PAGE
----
That is, the userID is passed in as a parameter to the web store. When an attacker sees this, they are instinctively going to wonder what happens if they increment the userID or change it to a different value – will they then have access to another user’s shopping basket, for example? A common flaw is for developers to perform a check that a user is logged in and a valid user before displaying the shopping basket, but failing to verify that the userID whose shopping basket is being requested matches or belongs to the user requesting it.

 

JavaScript card skimming (via DOM XSS)

DOM Based XSS is a Cross-Site Scripting attack wherein the attack payload is executed as a result of modifying the DOM (the addressable model of the webpage) in the victim’s browser, so that the client side code runs in an “unexpected” (and typically malicious) manner. Unlike regular XSS, the page itself (the HTTP response) does not change, but the client side code contained in the page executes differently due to the malicious modifications that have occurred in the DOM environment.

To illustrate this, imagine an example of a page that is invoked with a URL such as:

http://www.e-commerce.site/page.html?default=123456

A DOM Based XSS attack against this page can be accomplished by sending the following URL to a victim:

http://www.e-commerce.site/page.html?default=<script>alert(document.cookie)</script>

When the victim clicks on this link, the browser sends a request for:

/page.html?default=<script>alert(document.cookie)</script>

to www.e-commerce.site (in this example, a legitimate and trusted e-commerce site). The server responds with the page containing the above JavaScript code included. The browser proceeds to create a DOM object for the page, in which the document.location object contains the string:

http://www.e-commerce.site/page.html?default=<script>alert(document.cookie)</script>

The original JavaScript code in the page does not expect the default parameter to contain HTML markup, and as such it simply echoes it into the page (DOM) at runtime. The browser then renders the resulting page and executes the attacker’s script:

alert(document.cookie)

In this example, the payload simply displays a cookie, but in a real exploit, the attacker may send the user’s session cookie to a server they control, or send details such as card numbers in the same way.

 

JavaScript card skimming (via included Third-Party Scripts)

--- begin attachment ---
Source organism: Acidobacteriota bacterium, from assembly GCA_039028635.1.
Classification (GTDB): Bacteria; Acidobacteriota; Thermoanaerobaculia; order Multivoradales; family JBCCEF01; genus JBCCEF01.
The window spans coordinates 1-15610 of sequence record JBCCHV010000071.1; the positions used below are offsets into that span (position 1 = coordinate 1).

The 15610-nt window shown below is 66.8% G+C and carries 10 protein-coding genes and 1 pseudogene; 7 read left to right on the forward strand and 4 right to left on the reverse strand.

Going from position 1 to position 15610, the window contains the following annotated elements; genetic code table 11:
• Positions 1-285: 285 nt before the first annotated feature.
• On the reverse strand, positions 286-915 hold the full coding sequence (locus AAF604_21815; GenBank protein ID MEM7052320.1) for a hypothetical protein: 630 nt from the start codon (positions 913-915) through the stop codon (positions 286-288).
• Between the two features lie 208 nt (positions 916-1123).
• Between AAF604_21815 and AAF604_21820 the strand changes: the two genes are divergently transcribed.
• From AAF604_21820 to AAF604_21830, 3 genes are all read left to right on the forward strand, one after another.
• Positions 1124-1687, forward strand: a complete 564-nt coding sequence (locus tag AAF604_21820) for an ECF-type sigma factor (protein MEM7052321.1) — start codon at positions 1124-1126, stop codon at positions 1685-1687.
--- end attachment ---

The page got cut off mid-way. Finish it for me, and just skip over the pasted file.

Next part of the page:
In the above example, an attacker has targeted only an individual user, but this is relatively time-consuming. Even pasting DOM XSS links at so-called online “watering-holes” where they may be clicked on by multiple users, the effort is still significant for minimal reward. But what if the attacker could target all users of the site at once?

If an attacker is able to get malicious third-party JavaScript served to the customers of a trusted e-commerce site when they access it, then they can intercept and harvest user details such as credit card details from their browser. This is exactly what has happened on major e-commerce platforms including Magento. Typically, the malicious code may be two steps removed from the e-commerce site – that is the store operator uses the third-party “shopping cart” software (such as Magento) which in turn loads JavaScript code from a third party to deliver specific functionality.

If a hacker is able to insert malicious code into the third-party library, they infect all the shopping card provider software that uses it, and in turn all the e-commerce sites using that shopping card provider. JavaScript inclusion is widespread and often several “layers” of inheritance deep, so essentially the issue is “supplier management” and trust – ensuring that the code used by the code used by the code that you use, is secure.

 

Subdomain takeover

Subdomain takeover is a process of registering a non-existing domain name to gain control over another domain. The most common scenario of this process follows:

  1. Domain name (e.g., sub.e-commerce.com) uses a CNAME record to another domain (e.g., sub.e-commerce.com CNAME anotherdomain.com)
  2. At some point in time, anotherdomain.com expires and is available for registration by anyone
  3. Since the CNAME record is not deleted from example.com DNS zone, anyone who registers anotherdomain.com has full control over sub.example.com

The implications of the subdomain takeover can be pretty significant. Using a subdomain takeover, an attacker can perform multiple attacks, including stealing user cookies via XSS and gaining login to their accounts on the e-commerce site affected.

 

Weak Authentication and Authorization

If an e-commerce website operates an authentication mechanism that fails to prohibit multiple failed logins for a given account, then it is possible for an attacker to perform a brute-force login attack. A website will be particularly vulnerable if it permits weak passwords. The “slow” way of doing this is to perform the attack completely blind and to simply try random usernames and passwords until one succeeds. However, many websites permit username enumeration – that is they allow an attacker to find out a list of valid usernames. One way in which they do this is to test registration endpoints for response discrepancy – for example if an attacker tries to register the username “dog” and the server replies that the username is already in use, they know that “dog” is a valid user. By repeatedly performing this check, they are able to build up a list of valid usernames, and reduce the problem space to guessing passwords, starting with those that are universally most common.

A variant of this weakness is the ability of an attacker to perform a variety of a Denial of Service attack – if a website is configured to lock accounts after more than three failed login attempts as a protection measure against the above attack, then an attacker can attempt multiple logins on all account names they have enumerated, and lock the real users out of their own accounts.